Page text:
If have have approval from your medical team, you can choose to express and store some of your colostrum from around 37 weeks gestation. Expressing colostrum during pregnancy means that you'll have some saved and on hand for after birth, should your baby need it. Perfect for those cluster feeding nights when your baby just wants to be on the boob! The Haakaa Silicone Colostrum Collector Set is a safe, easy-to-use storage solution for your liquid gold.

Related blog: How to collect Colostrum during pregnancy

The how to

So, how does tandem feeding actually work? Can you ‘run out’ of milk if your toddler feeds before your newborn? Do you need to feed both at the same time, all the time? No and no! Establishing tandem feeding can take a bit of getting used to and some trial and error but most families find a way that works for them. It’s important to note that your breasts can never ‘run out’ of milk and that your toddler will not be depriving your toddler of necessary nutrition. Your breasts will adjust to producing enough for two. Unless your older child is under one, they’ll also likely be eating and drinking a full and varied diet and thus feeding less/getting less of their calories from your milk. Some mums will try and prioritise feeding their newborn before their toddler while others are happy to feed both at the same time. Finding a comfortable place to sit or lie is important, as is setting some limitations with your toddler regarding when and how they can feed. ‘Booby after the baby’ can work, as can choosing a time when they can snuggle up for the first feed and/or a solo feed for some one-on-one connection time.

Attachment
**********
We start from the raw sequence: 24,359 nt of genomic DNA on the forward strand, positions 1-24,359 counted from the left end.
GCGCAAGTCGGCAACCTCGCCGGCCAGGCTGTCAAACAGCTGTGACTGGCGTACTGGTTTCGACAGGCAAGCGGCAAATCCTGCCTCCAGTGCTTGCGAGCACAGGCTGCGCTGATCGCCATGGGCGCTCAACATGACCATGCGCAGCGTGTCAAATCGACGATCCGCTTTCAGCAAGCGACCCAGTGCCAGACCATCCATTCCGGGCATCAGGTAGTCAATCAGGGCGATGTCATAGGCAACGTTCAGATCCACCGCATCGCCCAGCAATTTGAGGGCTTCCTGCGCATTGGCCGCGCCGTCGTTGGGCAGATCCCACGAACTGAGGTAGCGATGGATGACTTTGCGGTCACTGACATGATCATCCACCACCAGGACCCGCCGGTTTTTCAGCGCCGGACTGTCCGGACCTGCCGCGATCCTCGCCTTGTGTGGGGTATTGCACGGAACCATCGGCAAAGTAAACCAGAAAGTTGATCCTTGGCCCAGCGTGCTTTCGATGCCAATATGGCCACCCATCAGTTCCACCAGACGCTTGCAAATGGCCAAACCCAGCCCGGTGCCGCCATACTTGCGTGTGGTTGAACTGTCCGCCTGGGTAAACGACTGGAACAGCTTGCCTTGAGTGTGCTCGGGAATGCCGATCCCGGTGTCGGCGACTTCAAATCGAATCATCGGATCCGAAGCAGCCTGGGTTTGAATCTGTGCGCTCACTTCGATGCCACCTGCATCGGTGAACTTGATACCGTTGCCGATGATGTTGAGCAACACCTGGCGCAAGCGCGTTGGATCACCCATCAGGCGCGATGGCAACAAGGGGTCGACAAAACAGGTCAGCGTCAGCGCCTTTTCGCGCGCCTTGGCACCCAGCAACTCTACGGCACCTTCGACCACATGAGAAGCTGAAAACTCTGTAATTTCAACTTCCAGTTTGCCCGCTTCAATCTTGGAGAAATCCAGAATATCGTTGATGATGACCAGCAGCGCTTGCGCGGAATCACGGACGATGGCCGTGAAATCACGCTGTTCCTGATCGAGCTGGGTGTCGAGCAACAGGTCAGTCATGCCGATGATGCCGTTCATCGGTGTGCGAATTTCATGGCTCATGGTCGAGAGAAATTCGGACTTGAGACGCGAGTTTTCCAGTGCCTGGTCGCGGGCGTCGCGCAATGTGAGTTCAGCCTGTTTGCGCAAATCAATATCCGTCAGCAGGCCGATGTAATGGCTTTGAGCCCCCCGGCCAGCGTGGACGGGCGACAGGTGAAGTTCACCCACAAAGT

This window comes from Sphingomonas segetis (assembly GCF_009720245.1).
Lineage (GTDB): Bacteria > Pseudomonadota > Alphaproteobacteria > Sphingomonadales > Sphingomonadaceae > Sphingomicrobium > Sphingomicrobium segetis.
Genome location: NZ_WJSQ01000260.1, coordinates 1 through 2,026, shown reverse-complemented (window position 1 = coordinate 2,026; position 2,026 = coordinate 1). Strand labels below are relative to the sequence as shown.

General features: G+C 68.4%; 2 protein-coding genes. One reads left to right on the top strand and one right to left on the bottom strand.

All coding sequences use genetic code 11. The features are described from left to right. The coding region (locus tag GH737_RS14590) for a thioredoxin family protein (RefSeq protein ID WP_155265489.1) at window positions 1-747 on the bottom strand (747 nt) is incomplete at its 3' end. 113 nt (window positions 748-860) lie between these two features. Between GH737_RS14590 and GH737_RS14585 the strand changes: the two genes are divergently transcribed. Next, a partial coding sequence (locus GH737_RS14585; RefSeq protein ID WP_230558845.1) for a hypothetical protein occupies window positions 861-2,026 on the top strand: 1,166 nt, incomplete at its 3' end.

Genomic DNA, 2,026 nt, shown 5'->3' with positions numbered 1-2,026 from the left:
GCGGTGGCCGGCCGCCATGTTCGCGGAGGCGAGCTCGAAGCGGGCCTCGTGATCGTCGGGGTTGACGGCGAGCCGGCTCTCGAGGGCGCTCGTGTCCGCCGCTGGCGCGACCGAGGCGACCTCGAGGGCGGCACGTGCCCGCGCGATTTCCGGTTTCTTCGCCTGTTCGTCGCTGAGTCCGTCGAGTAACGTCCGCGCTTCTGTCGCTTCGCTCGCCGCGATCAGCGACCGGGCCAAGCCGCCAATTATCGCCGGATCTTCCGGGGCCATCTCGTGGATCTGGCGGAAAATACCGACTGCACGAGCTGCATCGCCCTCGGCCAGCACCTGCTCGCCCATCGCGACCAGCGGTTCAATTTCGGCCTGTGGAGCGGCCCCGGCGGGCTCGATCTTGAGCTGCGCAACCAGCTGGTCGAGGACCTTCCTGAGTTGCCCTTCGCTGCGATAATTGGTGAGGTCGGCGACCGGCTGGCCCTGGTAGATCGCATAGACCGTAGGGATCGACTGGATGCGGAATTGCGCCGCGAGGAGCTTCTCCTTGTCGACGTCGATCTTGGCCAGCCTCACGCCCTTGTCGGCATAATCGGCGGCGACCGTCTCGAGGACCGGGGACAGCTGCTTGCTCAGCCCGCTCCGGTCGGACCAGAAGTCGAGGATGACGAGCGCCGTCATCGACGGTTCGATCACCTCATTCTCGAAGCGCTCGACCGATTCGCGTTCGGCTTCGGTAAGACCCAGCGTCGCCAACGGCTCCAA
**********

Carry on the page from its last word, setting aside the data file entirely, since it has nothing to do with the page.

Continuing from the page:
Feeding multiples

The idea of feeding twins, triplets (or more!) can definitely seem an overwhelming one but fear not mama, breastfeeding multiples is absolutely possible. The most common question women have when it comes to breastfeeding any number of bubs is; ‘will I make enough milk?’ Most likely? Absolutely yes. The vast majority of women can produce enough milk for their baby or babies. Breastmilk works on a supply and demand basis; the more a baby feeds, the more milk your body will make. When it comes to multiples, the increased level of sucking will signal to the body that more milk is needed ASAP. The best way to check whether your little ones are getting enough? Output. Wet nappies are the most effective way to check that enough of the good stuff is going in. Ideally you are looking for around 5 thoroughly wet nappies per day, a poo every 24 hours or so and a bub who generally looks hydrated.

Mother of twins Jade Walker (@jadewalkerhealth), pictured above, is open with her followers about the joys and challenges she faced while breastfeeding her twin daughters.